Pathways to Professionalism
[free, full color marketing brochure]
While the Code of Ethics establishes enforceable, ethical standards governing the professional conduct of REALTORS®, the following list of courtesies is a voluntary commitment. For real estate professionals, it’s the little things count the most when making a good impression on clients and business associations.
I. Respect for the Public
- Always follow the “Golden Rule” – Do undo others, as you would have done to you.
- When working with clients or customers, take care not to abandon them by taking frequent or in-depth cell phone calls.
- Respond promptly to all inquiries and requests for information. Have backup coverage to assist when you are unavailable.
- Communicate with all parties in a timely fashion.
- Enter listed property first to ensure that unexpected situations (such as pets) are handled appropriately.
- Never criticize a property in front of the owner.
- It is far better to say “I don’t know, but will find out” than to make statements that you will have to correct later.
- Always source your statements if your knowledge is a result of another’s comments or representations.
- Present a professional appearance at all times; dress appropriately and have a clean car.
- Communicate clearly; don’t use jargon not readily understood by the general public.
- Be aware of and respect cultural differences. Make an effort to understand diversity issues.
- Show courtesy and respect to the public.
- Be aware of and meet all deadlines.
- Promise only what you can deliver and keep your promises.
- Explain all contracts, forms and disclosures clearly and encourage clients to ask questions on any item that is not completely understood.
- Conduct yourself in a professional manner at all times.
II. Respect for Property
- Be responsible for all visitors to a listed property; never allow buyers to enter or tour a property unaccompanied.
- When showing an occupied home, always ring the doorbell upon arrival and knock before entering any closed room once inside the home.
- When the seller or seller’s agent is absent, be sure to turn off lights, shut windows, and lock doors after a showing.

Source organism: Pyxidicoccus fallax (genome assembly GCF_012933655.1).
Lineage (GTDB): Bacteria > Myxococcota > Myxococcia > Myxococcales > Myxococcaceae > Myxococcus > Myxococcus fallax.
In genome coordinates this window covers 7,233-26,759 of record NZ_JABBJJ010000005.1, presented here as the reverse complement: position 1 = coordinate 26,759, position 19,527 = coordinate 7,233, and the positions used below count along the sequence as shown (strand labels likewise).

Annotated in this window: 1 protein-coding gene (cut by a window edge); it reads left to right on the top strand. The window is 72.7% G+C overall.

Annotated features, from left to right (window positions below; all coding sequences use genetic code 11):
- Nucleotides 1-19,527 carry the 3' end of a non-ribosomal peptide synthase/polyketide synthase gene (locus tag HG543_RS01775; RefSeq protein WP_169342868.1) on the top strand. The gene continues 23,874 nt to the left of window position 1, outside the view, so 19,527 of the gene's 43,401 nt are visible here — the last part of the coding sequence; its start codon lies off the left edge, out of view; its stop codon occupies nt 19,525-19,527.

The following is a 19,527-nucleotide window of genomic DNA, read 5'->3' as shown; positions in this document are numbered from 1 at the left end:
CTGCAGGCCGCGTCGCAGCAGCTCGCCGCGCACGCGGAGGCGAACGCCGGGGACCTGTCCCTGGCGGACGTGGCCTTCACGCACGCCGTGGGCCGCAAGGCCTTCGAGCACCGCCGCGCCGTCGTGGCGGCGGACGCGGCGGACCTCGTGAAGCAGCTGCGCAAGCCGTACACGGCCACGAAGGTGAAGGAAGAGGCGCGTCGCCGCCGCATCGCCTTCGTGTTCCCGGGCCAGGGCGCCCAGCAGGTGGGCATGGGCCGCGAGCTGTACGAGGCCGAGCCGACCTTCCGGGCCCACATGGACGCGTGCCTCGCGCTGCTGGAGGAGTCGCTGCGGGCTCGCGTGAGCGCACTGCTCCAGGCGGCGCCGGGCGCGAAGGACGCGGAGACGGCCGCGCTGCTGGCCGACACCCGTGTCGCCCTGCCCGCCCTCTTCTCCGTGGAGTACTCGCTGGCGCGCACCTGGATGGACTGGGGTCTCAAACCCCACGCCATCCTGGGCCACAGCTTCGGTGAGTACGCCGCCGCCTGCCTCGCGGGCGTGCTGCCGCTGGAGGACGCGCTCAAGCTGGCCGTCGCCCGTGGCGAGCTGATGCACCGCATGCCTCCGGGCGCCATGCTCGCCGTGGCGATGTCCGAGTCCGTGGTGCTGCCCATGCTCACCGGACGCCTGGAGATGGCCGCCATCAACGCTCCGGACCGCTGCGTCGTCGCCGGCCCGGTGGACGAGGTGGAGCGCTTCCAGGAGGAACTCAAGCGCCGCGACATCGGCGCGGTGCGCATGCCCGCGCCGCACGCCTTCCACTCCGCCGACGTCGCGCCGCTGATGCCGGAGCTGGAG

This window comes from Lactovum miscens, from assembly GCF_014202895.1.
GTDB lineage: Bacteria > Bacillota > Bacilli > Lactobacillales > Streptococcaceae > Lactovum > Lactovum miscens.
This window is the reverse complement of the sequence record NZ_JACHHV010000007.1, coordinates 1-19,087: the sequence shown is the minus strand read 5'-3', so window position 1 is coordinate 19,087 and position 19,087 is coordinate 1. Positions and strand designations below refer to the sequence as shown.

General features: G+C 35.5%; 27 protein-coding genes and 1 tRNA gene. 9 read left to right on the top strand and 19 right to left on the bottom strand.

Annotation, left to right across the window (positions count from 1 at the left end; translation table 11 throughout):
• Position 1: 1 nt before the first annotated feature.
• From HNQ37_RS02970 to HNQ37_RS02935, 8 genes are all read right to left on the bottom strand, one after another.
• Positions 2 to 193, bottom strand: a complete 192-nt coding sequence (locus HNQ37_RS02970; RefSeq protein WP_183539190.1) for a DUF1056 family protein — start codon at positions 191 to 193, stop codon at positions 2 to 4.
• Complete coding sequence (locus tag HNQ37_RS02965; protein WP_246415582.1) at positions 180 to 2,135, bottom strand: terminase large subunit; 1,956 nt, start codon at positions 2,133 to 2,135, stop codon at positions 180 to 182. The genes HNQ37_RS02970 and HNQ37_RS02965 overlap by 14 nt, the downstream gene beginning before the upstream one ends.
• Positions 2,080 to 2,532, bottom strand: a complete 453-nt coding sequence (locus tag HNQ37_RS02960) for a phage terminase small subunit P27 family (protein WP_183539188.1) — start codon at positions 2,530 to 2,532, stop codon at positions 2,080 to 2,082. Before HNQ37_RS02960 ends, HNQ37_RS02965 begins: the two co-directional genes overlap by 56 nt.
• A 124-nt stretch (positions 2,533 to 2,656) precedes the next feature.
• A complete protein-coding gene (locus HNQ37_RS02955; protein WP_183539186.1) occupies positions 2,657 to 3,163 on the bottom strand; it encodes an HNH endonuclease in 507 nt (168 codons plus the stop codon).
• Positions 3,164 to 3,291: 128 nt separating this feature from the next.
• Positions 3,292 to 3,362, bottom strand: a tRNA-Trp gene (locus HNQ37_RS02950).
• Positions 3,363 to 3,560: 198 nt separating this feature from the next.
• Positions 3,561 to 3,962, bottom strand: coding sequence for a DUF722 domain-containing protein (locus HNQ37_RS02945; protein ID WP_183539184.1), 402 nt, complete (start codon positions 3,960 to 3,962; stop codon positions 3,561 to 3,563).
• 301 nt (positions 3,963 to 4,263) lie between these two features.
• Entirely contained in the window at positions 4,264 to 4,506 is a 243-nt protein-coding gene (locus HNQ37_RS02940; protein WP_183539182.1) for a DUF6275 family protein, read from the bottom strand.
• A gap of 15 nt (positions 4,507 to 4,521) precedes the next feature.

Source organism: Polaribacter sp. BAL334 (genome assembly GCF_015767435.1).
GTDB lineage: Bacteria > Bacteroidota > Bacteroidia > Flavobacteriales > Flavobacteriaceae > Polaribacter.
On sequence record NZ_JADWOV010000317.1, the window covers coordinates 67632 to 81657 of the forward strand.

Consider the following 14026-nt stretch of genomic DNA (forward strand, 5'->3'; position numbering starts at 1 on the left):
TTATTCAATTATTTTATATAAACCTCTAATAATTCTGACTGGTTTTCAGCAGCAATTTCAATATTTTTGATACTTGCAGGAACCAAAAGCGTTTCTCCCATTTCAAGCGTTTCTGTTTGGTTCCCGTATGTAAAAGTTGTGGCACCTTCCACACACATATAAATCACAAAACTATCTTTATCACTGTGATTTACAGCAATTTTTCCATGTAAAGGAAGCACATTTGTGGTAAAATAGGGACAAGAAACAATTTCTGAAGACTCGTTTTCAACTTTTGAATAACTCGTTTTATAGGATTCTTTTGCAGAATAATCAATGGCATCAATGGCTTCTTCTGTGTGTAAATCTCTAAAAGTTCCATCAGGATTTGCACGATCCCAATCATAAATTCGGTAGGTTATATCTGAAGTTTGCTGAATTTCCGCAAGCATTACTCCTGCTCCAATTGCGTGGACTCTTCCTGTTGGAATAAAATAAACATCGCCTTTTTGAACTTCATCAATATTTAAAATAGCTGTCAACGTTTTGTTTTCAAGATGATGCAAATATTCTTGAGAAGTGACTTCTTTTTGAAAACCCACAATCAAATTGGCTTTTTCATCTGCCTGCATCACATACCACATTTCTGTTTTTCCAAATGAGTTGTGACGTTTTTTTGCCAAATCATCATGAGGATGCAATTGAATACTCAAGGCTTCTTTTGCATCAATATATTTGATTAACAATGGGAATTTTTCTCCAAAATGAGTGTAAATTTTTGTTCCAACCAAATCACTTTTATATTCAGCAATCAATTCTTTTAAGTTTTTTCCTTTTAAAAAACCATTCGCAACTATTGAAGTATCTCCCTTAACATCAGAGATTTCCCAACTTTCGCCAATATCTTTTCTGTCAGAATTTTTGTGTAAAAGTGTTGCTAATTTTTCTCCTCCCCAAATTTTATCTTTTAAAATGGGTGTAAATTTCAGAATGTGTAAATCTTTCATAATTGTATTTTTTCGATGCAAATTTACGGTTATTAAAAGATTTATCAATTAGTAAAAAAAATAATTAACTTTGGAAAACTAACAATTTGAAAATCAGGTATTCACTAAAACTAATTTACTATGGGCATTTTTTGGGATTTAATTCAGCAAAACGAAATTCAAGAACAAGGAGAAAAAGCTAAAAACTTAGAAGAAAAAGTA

- Tell buyers not to smoke in listed property.
- If the seller is home during a showing, ask permission before using the phone or bathroom.
- Use sidewalks; ensure there is safe and clear access to property; if weather is bad, take off shoes and boots inside property.
- When a property is vacant, check that heating and cooling controls are set correctly and check outside of the property for damage of any kind.
- Never post a for-sale or arrow sign on any property (including city/town property) without the express permission of the property owner.
III. Respect for Peers
- When calling a cooperating broker, state your name, the name of the company you work for and your role (buyer, sub, or transaction agent).
- Schedule property showings as far in advance as possible. Ask for an alternate contact number (cell phone) for the seller / sellers agent, incase you need to reach someone about an impending showing.
- Call immediately if you are delayed or must cancel an appointment.
- Be considerate of others schedules when making back-to-back ‘tight’ appointments.
- If a prospective buyer decides not to view a home, promptly explain the situation to the listing broker.
- Call the listing broker to report the results of any showing and any feedback received.
- Notify the listing broker immediately if anything appears wrong with the property.
- Notify the listing broker if there appears to be inaccurate information on the listing sheet.
- Share important information about a property, including the presence of pets; security systems; and if sellers plan to be present at the showing.
- Show courtesy, trust and respect to other real estate professionals.
- Never criticize the actions of another Realtor® to your clients or customers.
- When approached by a potential buyer or seller, always ask if they are already working with another agent exclusively.
- Advise the clients of other brokers to direct questions to their agent or representative.
- Market your own skills; Don’t disparage another to get ahead.
Create Your Own Personal Service Standards
Establishing service standards, or operating benchmarks, is an effective way to control risks because it lets your clients know, up front, what to expect from their brokerage relationship.
Simply answer these questions, put it on paper, and commit to and work by the promises made.
- How rapidly will you return phone calls and respond to e-mail requests?
- How frequently will you contact clients and customers with progress reports?
- What specific services will you provide to the seller during the selling phase—a marketing plan, conduct open houses, list the property on the MLS, create a virtual tour of the property to post on the company Web site?
- What specific questions should you ask in qualifying buyers and sellers?
- What specific services will you provide to buyers when they are customers?
- What specific services will you provide to buyers when they represent them as a buyer’s agent?
- How rapidly should offers be presented?
- What specific services will you provide to the seller during the closing phase—schedule inspections; follow-up on loans, title insurance, and other documents required for closing; attend the closing?
- How will you ensure that you make proper disclosures & obtain necessary acknowledgements?
- What specific services will you provide after the closing takes place?